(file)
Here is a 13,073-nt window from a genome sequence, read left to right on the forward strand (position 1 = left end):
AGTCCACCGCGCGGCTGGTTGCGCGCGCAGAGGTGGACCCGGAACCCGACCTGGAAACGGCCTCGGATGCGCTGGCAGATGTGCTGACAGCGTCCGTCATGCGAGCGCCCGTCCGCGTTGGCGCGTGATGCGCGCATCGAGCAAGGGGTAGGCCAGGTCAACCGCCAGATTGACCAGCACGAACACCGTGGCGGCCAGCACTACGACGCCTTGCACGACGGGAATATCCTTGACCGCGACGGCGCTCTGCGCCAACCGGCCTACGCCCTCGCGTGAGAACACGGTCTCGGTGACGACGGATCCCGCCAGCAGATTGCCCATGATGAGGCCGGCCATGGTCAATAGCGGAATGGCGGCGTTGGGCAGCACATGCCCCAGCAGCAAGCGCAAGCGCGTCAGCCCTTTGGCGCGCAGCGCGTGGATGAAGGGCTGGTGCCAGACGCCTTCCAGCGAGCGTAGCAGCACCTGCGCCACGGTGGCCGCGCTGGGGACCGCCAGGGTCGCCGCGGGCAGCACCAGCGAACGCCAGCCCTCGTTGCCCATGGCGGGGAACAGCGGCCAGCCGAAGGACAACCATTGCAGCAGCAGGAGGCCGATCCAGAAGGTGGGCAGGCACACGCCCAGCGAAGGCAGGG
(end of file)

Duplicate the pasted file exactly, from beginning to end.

Here is a 13,073-nt window from a genome sequence, read left to right on the forward strand (position 1 = left end):
AGTCCACCGCGCGGCTGGTTGCGCGCGCAGAGGTGGACCCGGAACCCGACCTGGAAACGGCCTCGGATGCGCTGGCAGATGTGCTGACAGCGTCCGTCATGCGAGCGCCCGTCCGCGTTGGCGCGTGATGCGCGCATCGAGCAAGGGGTAGGCCAGGTCAACCGCCAGATTGACCAGCACGAACACCGTGGCGGCCAGCACTACGACGCCTTGCACGACGGGAATATCCTTGACCGCGACGGCGCTCTGCGCCAACCGGCCTACGCCCTCGCGTGAGAACACGGTCTCGGTGACGACGGATCCCGCCAGCAGATTGCCCATGATGAGGCCGGCCATGGTCAATAGCGGAATGGCGGCGTTGGGCAGCACATGCCCCAGCAGCAAGCGCAAGCGCGTCAGCCCTTTGGCGCGCAGCGCGTGGATGAAGGGCTGGTGCCAGACGCCTTCCAGCGAGCGTAGCAGCACCTGCGCCACGGTGGCCGCGCTGGGGACCGCCAGGGTCGCCGCGGGCAGCACCAGCGAACGCCAGCCCTCGTTGCCCATGGCGGGGAACAGCGGCCAGCCGAAGGACAACCATTGCAGCAGCAGGAGGCCGATCCAGAAGGTGGGCAGGCACACGCCCAGCGAAGGCAGGG